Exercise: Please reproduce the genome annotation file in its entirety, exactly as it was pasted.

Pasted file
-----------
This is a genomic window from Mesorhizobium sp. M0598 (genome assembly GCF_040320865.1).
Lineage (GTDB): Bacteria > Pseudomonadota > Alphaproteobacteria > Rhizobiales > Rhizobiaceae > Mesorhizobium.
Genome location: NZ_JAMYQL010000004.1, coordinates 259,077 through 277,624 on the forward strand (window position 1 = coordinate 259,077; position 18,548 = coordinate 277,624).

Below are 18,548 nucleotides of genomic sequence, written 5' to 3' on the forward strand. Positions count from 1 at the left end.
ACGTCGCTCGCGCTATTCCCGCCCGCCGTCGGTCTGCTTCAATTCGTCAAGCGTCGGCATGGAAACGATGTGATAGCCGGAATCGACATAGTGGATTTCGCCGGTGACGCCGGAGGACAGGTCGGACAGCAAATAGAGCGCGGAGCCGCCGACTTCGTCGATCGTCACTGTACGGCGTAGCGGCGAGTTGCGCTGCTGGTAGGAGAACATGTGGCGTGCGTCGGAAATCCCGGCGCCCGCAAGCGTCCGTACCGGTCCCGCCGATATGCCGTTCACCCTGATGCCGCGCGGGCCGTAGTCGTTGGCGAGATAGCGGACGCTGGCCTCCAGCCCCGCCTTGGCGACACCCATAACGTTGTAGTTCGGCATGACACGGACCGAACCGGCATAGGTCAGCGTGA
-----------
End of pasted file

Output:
This is a genomic window from Mesorhizobium sp. M0598 (genome assembly GCF_040320865.1).
Lineage (GTDB): Bacteria > Pseudomonadota > Alphaproteobacteria > Rhizobiales > Rhizobiaceae > Mesorhizobium.
Genome location: NZ_JAMYQL010000004.1, coordinates 259,077 through 277,624 on the forward strand (window position 1 = coordinate 259,077; position 18,548 = coordinate 277,624).

Below are 18,548 nucleotides of genomic sequence, written 5' to 3' on the forward strand. Positions count from 1 at the left end.
ACGTCGCTCGCGCTATTCCCGCCCGCCGTCGGTCTGCTTCAATTCGTCAAGCGTCGGCATGGAAACGATGTGATAGCCGGAATCGACATAGTGGATTTCGCCGGTGACGCCGGAGGACAGGTCGGACAGCAAATAGAGCGCGGAGCCGCCGACTTCGTCGATCGTCACTGTACGGCGTAGCGGCGAGTTGCGCTGCTGGTAGGAGAACATGTGGCGTGCGTCGGAAATCCCGGCGCCCGCAAGCGTCCGTACCGGTCCCGCCGATATGCCGTTCACCCTGATGCCGCGCGGGCCGTAGTCGTTGGCGAGATAGCGGACGCTGGCCTCCAGCCCCGCCTTGGCGACACCCATAACGTTGTAGTTCGGCATGACACGGACCGAACCGGCATAGGTCAGCGTGA